Carbon Cropping Challenges in the Northern U.S., Thoughts from an Agronomist

There are inherent challenges with introducing new conservation practices on any farm.  Whether it is in a corn, soybean or wheat field or others, these challenges may be the same or they may be unique, depending on a variety of factors.  When an additional layer of constraint is added to these systems, the challenge can feel overwhelming and hard to measure the return value at the outset.

In the face of this uncertainty, I propose we look at conservation practices in a slightly different light. First, we need to look at these Carbon cropping practices as not just a cookie cutter, one-size fits all solution to all issues.  If we can instead view these practices as pliable and diverse guideposts, we can better understand which ones have good fits in our cropping rotations, our ecosystems, our climates and on our farms. Just because one system of regenerative agriculture practices works in one area, doesn’t mean it is the best fit for every operation.

Agriculture in Northern regions of the United States, and across the world, has a myriad of prospects and concerns.  There are sometimes questions as to the adaptability of conservation practices in Northern climates.  One of the common concerns includes whether there is a long enough growing season to incorporate the use of cover crops.  There are also concerns about tillage practices that could possibly delay planting because of slower warming of the soil in the spring.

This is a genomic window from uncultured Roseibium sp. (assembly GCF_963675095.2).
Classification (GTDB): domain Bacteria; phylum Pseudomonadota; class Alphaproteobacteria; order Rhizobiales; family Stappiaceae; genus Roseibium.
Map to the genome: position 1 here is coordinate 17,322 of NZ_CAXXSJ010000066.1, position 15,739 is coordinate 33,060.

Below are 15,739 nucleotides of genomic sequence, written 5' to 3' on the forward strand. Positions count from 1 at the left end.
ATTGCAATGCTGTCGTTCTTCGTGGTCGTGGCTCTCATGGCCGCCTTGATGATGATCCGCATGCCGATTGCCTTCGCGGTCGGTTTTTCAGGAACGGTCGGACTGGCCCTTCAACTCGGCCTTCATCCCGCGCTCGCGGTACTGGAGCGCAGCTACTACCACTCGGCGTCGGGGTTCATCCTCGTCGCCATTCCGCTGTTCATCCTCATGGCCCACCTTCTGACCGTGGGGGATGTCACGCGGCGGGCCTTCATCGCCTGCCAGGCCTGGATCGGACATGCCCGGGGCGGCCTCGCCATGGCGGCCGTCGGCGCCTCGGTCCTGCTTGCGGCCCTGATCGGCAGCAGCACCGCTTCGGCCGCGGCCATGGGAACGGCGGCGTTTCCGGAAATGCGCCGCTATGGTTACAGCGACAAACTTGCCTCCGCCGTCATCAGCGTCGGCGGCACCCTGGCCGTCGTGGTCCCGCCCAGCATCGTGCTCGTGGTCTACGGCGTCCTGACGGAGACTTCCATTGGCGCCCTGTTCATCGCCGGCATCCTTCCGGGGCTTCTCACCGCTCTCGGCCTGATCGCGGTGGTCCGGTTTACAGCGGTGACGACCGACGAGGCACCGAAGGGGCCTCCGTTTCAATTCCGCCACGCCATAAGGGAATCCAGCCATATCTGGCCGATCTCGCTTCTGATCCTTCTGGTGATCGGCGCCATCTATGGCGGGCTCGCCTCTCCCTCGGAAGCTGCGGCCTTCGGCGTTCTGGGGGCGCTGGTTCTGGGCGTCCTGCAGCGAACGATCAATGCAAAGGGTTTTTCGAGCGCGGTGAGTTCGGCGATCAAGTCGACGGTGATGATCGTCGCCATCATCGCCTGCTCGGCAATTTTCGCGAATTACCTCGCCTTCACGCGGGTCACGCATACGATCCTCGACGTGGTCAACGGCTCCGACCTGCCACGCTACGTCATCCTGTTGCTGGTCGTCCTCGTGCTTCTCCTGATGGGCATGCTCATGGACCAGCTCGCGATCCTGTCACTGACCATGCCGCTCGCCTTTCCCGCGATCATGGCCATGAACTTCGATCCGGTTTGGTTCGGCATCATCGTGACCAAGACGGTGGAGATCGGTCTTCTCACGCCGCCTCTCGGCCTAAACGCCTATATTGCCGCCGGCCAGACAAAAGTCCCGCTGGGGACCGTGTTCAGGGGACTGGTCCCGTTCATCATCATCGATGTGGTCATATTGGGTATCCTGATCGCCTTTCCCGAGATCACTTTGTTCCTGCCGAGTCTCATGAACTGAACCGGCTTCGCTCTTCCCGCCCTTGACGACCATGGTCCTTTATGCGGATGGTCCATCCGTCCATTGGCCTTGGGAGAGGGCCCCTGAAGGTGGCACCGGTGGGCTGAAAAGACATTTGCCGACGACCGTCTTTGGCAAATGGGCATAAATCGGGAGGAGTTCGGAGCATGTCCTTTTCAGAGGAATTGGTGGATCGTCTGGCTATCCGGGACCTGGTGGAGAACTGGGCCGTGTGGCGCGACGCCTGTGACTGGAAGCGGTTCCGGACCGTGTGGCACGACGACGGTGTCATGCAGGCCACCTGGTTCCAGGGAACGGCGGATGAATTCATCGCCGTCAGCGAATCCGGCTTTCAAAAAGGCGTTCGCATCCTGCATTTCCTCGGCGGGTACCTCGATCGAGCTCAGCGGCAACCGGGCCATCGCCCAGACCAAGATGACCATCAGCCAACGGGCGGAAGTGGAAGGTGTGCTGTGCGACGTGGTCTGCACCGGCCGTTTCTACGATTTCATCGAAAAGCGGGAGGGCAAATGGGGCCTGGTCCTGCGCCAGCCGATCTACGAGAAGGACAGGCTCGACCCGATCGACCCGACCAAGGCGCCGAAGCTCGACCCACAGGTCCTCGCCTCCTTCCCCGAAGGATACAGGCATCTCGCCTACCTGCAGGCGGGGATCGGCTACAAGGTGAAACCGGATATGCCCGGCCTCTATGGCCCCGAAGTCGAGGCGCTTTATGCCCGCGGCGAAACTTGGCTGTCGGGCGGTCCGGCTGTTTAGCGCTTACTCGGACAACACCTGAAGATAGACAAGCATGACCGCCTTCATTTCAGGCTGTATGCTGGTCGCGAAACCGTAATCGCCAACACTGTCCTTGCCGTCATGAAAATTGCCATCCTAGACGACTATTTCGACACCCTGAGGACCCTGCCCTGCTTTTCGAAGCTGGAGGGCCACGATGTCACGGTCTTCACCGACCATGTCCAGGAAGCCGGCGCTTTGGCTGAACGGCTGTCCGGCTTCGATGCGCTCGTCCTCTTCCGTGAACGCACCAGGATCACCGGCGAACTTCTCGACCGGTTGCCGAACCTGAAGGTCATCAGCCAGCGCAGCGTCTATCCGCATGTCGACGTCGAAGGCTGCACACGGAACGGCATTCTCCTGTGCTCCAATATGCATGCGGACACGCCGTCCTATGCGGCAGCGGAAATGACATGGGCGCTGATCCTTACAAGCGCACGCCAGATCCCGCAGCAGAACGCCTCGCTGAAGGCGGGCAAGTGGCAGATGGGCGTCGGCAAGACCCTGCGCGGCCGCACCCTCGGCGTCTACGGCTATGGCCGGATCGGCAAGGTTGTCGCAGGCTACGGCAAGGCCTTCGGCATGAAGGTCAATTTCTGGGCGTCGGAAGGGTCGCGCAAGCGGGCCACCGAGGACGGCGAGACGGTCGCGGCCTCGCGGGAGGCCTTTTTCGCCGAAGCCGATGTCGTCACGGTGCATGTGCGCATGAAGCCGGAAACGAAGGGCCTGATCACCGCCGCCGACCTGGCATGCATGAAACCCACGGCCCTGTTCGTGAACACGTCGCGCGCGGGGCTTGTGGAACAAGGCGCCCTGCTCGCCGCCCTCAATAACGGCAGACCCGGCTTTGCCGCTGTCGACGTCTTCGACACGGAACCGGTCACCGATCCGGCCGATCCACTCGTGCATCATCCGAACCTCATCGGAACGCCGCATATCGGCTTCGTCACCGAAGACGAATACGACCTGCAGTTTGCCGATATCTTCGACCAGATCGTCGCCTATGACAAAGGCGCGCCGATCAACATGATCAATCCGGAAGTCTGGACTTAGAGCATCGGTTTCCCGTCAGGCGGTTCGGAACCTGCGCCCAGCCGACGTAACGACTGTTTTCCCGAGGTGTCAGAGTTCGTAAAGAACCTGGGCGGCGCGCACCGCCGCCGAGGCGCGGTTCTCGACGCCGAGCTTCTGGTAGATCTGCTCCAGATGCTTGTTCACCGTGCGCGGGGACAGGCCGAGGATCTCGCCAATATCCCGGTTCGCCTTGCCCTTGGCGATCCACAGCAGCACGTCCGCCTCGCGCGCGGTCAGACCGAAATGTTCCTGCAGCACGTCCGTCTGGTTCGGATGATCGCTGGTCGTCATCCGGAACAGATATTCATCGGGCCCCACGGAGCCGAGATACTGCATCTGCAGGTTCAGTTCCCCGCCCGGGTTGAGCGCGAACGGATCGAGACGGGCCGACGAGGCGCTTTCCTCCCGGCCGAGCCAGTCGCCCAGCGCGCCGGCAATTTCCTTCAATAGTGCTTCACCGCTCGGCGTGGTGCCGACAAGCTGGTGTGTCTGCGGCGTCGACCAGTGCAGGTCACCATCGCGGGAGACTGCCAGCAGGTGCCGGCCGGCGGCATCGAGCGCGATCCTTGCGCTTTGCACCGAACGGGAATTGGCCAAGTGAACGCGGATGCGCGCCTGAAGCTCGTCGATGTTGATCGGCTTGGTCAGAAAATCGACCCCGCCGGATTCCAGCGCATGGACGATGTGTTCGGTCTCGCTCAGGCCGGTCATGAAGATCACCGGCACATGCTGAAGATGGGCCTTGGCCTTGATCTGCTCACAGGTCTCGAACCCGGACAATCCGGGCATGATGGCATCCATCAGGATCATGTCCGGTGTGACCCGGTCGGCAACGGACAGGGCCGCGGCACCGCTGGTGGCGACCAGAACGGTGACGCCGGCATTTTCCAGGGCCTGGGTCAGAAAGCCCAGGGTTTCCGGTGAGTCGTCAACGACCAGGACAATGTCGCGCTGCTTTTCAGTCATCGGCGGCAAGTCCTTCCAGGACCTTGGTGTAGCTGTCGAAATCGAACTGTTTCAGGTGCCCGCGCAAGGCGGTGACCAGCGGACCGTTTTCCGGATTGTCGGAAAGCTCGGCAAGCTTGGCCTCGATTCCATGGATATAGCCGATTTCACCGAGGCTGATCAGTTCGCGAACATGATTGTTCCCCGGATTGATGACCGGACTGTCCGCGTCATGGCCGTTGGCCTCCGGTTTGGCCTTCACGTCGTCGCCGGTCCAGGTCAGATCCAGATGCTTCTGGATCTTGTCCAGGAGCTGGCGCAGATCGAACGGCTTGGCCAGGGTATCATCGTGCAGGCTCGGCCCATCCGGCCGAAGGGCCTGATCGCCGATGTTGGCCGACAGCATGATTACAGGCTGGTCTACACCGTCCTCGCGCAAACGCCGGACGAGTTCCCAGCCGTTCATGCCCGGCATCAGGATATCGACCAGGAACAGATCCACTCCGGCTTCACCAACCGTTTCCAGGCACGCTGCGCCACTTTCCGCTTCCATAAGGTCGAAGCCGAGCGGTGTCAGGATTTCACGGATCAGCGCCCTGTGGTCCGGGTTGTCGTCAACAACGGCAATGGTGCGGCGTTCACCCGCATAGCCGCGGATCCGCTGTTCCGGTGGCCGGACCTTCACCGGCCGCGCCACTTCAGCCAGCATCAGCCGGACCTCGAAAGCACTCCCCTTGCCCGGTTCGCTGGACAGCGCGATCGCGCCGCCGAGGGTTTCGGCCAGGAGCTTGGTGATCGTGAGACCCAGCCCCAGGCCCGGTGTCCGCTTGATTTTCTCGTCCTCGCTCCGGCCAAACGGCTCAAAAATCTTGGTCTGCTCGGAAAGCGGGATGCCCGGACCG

Will Cover Crops Work Here In Colder Climates?

For growers in Northern climates, the idea of beginning a cover crop after corn or soybean harvest is often problematic.  Depending on how the crop is maturing and drying down, this might mean that the cover crop can’t be planted until late October or even November or December in some years.  This often doesn’t allow for enough heat for the cover crop to grow sufficiently before a freeze or snow cover.  This specific issue has been addressed with aerial or ground interseeding cover crops at various time before the harvest of the row crop.  Some growers have had success applying cover crop seed with side-dress fertilizer using ground rigs.  

Other growers have had success aerial applying cover crop seed later in the growing season before harvest.  Both of these practices help to increase the growing window and allow cover crops to get established and grow effectively before the cold kills them or they go dormant.